It's simple really: Plants make people happy. So says The Sill, the houseplant delivery shop that prides itself on helping people find their perfect plant pals, no green thumb required. By following a few simple care instructions, they firmly believe that anyone can keep themselves surrounded by healthy, happy plants long-term. Beyond their beauty and design appeal, houseplants provide us an abundance of physical and mental health benefits. There's just something extra-homey about a house filled with living, breathing greenery. Christopher Satch, Plant Scientist at The Sill, shared with us his top five favorite houseplant varieties and basic care tips that will help every kind of plant parent be their best.
– The Sill's Top 5 Favorite Houseplants –
Bird’s Nest Fern (Asplenium nidus). “If your bathroom has a window, you can do any epiphyte- fern, air plant, or orchid. These guys will love the humidity generated from showers and will return the love with lots of green foliage to match.”
Aloe (particularly Aloe vera, but there are other beautiful ornamental aloes like mosaic aloe). “If you have a hot, sunny window where everything else shrivels, a succulent like the Aloe is best. You can even be a little forgetful with this guy- aloes want to be watered when they start to shrivel/leaves curl, which is about once every 2 weeks.”
Ripple Peperomia (Peperomia caperata). “A classic lower-light plant that is quite vocal with its needs. If it droops, it may need more water or more light.”
Marimo moss (Aegagropila linnaei). “A no-mess plant that can’t be overwatered because it lives in water. Just give bright, indirect light, and you’re golden. The more light the better- just keep cool.”
Cattleya orchid. “People think orchids are hard, but if you treat these guys like air plants and blast them with light and frequent misting/soaking, then these will not only grow like weeds, but flower too with usually super-fragrant blooms.”
– Key Care Tips for Happy Plants –
Feel the Soil! “I can’t tell you how many times novice plant parents don’t feel the soil and make a watering mistake! Only water when the soil dries out about 2” deep. Usually the surface will look dry, but deeper, it’s wet. Also, note that if you blast your plant with more heat and more light, you will be watering more often. It’s about checking in with your plants every few days to see what’s up rather than setting a strict schedule.”
Give More Light! “Just because a room looks bright to you, doesn’t mean that it’s bright to your plant. Remember, during the day, looking into buildings from the outside- the windows look black, right? That’s because there’s not a lot of light indoors. Remember that rooms are like caves to plants, and light is food for plants. Your plants ideally should be near windows. They are living things, and just because they will look good somewhere in the home doesn’t mean that you should put them there. They are not furniture.”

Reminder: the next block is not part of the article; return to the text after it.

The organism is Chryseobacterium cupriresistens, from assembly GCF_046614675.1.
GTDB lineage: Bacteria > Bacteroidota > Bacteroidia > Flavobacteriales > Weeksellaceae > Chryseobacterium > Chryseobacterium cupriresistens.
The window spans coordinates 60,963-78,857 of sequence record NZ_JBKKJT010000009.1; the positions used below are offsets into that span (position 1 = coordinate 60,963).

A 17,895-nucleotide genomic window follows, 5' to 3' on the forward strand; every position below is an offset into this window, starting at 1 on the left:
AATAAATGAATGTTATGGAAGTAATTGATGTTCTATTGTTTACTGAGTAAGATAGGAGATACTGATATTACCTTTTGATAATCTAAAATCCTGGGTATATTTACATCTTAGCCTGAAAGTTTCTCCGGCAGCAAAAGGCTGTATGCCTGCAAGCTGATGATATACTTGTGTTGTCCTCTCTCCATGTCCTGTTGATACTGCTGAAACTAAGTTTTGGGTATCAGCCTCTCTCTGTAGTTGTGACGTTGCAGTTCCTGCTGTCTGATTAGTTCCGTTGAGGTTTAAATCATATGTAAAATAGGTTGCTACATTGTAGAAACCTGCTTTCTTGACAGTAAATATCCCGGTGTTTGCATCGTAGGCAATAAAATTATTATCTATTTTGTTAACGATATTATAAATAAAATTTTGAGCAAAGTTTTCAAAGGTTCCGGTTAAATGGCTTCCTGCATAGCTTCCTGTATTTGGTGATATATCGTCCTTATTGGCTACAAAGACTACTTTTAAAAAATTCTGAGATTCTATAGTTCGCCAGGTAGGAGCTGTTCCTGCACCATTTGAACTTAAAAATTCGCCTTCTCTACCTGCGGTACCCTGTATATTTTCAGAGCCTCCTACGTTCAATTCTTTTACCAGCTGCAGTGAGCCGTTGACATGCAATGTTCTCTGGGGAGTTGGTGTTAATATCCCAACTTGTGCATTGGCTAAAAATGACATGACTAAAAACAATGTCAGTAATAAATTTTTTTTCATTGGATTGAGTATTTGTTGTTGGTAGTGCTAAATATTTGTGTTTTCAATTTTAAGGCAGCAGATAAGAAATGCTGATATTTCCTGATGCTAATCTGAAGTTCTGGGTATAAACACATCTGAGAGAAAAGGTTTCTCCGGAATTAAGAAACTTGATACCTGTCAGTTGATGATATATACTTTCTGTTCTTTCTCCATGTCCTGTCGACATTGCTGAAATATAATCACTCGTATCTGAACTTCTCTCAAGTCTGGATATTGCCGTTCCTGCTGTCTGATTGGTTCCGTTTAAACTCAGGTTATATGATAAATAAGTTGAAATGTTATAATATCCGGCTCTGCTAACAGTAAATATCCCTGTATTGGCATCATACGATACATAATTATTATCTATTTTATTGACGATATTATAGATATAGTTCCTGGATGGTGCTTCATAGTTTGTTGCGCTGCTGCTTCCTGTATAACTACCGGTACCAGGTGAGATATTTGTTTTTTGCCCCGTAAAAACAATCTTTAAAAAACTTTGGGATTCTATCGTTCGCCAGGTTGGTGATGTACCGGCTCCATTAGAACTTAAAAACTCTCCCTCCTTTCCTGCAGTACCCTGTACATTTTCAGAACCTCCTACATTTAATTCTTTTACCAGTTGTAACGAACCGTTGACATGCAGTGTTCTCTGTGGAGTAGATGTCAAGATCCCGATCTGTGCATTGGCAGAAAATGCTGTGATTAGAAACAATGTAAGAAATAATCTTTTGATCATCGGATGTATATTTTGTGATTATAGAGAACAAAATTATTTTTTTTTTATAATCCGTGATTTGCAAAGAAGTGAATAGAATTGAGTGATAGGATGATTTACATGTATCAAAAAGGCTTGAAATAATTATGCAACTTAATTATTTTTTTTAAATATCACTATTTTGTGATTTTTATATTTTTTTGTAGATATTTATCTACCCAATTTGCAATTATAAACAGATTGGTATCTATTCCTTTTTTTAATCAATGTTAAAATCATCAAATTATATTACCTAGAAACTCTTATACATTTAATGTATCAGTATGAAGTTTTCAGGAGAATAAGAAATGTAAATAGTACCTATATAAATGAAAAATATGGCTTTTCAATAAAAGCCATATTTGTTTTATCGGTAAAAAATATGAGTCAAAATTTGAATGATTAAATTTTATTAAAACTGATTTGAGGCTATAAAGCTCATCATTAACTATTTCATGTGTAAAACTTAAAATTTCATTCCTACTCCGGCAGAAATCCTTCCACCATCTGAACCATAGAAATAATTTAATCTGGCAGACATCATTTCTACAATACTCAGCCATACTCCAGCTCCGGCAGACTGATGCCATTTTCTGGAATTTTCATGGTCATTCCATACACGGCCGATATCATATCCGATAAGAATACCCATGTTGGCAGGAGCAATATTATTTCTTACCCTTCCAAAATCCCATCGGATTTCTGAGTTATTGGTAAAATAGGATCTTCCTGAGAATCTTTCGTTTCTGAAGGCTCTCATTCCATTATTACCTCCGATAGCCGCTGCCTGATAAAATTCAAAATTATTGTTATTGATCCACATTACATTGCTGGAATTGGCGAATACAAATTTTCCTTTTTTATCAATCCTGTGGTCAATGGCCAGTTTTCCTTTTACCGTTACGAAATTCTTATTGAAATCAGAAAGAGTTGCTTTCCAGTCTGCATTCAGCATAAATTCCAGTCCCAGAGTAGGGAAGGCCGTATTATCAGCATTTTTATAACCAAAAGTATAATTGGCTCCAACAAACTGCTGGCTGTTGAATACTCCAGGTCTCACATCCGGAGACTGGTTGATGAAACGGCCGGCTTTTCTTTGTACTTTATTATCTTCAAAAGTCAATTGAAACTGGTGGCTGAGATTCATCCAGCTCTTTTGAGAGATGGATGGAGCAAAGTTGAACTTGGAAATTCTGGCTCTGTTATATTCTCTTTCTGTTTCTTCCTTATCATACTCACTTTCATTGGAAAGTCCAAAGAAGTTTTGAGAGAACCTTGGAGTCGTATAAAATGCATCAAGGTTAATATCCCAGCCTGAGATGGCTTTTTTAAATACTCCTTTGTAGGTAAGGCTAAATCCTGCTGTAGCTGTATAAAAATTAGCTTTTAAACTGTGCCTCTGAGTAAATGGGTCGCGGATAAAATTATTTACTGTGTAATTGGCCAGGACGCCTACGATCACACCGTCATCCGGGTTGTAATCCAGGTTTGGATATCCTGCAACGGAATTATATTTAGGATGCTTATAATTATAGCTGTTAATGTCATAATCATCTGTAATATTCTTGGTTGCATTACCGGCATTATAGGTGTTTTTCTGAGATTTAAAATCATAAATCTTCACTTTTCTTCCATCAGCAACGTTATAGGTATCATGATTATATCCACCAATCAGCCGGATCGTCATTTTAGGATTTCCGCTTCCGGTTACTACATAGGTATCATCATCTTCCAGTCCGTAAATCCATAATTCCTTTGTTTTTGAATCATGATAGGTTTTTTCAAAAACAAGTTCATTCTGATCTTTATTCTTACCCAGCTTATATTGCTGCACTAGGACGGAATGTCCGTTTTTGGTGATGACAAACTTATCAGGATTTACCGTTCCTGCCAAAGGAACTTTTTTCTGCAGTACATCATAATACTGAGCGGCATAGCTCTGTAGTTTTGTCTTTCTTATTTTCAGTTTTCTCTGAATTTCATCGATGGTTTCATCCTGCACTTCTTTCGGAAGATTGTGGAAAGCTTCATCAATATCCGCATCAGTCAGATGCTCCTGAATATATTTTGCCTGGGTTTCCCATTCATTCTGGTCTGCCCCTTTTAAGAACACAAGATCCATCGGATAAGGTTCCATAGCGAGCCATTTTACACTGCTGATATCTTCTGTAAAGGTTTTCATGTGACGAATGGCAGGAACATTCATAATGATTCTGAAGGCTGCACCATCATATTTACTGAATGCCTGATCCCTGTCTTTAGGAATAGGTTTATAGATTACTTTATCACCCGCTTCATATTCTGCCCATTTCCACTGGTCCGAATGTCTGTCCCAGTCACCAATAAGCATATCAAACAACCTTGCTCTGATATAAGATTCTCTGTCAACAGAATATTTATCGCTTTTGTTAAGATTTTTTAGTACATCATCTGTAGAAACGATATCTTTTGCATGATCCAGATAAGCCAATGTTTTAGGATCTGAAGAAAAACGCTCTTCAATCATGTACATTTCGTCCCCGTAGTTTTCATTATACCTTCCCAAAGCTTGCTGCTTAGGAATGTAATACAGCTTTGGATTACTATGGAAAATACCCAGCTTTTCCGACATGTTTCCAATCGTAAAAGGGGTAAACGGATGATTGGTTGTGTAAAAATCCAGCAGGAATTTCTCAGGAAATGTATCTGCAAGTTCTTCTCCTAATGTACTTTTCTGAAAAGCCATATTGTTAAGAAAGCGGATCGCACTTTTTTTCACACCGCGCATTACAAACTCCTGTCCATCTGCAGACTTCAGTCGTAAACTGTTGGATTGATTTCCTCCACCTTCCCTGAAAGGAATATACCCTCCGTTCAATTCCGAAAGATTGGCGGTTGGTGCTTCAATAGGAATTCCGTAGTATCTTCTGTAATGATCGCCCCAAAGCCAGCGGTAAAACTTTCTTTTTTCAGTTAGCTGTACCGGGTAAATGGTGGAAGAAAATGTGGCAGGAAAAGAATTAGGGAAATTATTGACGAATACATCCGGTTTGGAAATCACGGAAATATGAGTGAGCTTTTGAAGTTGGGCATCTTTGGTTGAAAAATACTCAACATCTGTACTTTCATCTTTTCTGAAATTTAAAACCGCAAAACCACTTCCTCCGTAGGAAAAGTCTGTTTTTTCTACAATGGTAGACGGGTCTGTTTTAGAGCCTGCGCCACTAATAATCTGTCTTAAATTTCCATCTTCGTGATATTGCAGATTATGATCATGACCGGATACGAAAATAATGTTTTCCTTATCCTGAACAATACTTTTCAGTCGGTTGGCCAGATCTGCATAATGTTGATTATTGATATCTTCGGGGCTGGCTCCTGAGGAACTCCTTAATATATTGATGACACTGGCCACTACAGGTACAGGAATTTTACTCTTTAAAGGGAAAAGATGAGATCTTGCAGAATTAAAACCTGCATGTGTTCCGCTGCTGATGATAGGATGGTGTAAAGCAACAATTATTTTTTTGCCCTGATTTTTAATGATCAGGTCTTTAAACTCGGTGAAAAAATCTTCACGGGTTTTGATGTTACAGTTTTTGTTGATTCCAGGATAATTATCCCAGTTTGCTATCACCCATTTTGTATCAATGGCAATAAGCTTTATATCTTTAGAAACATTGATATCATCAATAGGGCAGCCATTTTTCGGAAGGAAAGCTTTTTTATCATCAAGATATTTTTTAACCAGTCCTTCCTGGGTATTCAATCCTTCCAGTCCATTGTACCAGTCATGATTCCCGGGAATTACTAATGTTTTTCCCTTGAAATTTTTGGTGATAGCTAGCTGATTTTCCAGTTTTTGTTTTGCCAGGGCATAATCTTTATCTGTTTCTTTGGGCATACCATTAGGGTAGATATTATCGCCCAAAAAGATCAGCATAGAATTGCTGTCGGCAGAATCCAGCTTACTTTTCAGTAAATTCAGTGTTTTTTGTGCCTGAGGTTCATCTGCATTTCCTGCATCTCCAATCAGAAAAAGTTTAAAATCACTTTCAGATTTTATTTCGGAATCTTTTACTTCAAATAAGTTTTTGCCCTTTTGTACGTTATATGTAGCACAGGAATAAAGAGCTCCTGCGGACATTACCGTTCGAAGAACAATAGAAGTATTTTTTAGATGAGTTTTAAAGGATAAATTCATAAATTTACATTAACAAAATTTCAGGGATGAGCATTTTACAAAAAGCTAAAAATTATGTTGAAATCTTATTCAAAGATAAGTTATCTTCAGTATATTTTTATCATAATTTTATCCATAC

What are the most common mistakes you see people make when caring for houseplants and how to avoid them?
I think that just because plants don’t talk or move as fast as we do, that people treat them like furniture. Plants are living things, and will respond to their environment. You can’t plop a plant somewhere just because you think it looks good - you have to actually place a plant where it will live! Light is food for plants, and the simplest thing to remember is generally the more light they get, the better they do. I also think it’s important to do a little research and ask questions when buying a plant. Too many people think that orchids and air plants are really difficult, when in-fact, they can be easy! They just need a different care regimen compared to potted plants. Think about the native environment of that plant to make that plant happy.
Any tips for using plants as a design element in your home?
“Mother Nature is the ultimate designer. There are so many plant shapes, colors, growth forms, and sizes all on the market today that there is a plant for every decor, and every style. Always place plants by windows. If you need something green away from the window, try a painting of a plant, or a vase that makes you think of a plant.”
What plants are best for beginners?
“If you are doting and tend to interact with your plants a lot, then ferns are good for you. If you are forgetful or travel a lot, try succulents or cacti.”
What types make the best office companions?
“Marimo moss balls and ZZ plants tend to do the best under artificial light, which is in most offices. Other aroids like pothos and peace lilies can tolerate the office lighting, but again, keep in mind that office lighting is generally not ideal for any plant. It’s just not as intense as sunlight.”
Photography via The Sill & Schoolhouse